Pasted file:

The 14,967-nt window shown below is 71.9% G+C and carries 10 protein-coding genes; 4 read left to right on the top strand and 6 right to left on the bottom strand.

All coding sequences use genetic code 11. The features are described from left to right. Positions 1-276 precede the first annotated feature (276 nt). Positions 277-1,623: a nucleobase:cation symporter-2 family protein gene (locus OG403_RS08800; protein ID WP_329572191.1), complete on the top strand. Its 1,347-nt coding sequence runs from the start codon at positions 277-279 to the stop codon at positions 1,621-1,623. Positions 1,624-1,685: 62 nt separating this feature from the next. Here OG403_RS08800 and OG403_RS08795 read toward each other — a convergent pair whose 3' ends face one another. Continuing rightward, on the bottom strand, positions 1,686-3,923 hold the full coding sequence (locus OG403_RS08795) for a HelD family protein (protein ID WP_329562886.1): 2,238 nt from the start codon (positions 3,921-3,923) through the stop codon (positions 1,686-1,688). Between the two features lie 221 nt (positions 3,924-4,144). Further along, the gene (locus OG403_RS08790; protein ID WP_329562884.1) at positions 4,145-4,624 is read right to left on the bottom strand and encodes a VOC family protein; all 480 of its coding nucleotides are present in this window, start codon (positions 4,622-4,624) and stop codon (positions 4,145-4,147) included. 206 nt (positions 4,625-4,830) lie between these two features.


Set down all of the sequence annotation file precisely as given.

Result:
The 14,967-nt window shown below is 71.9% G+C and carries 10 protein-coding genes; 4 read left to right on the top strand and 6 right to left on the bottom strand.

All coding sequences use genetic code 11. The features are described from left to right. Positions 1-276 precede the first annotated feature (276 nt). Positions 277-1,623: a nucleobase:cation symporter-2 family protein gene (locus OG403_RS08800; protein ID WP_329572191.1), complete on the top strand. Its 1,347-nt coding sequence runs from the start codon at positions 277-279 to the stop codon at positions 1,621-1,623. Positions 1,624-1,685: 62 nt separating this feature from the next. Here OG403_RS08800 and OG403_RS08795 read toward each other — a convergent pair whose 3' ends face one another. Continuing rightward, on the bottom strand, positions 1,686-3,923 hold the full coding sequence (locus OG403_RS08795) for a HelD family protein (protein ID WP_329562886.1): 2,238 nt from the start codon (positions 3,921-3,923) through the stop codon (positions 1,686-1,688). Between the two features lie 221 nt (positions 3,924-4,144). Further along, the gene (locus OG403_RS08790; protein ID WP_329562884.1) at positions 4,145-4,624 is read right to left on the bottom strand and encodes a VOC family protein; all 480 of its coding nucleotides are present in this window, start codon (positions 4,622-4,624) and stop codon (positions 4,145-4,147) included. 206 nt (positions 4,625-4,830) lie between these two features.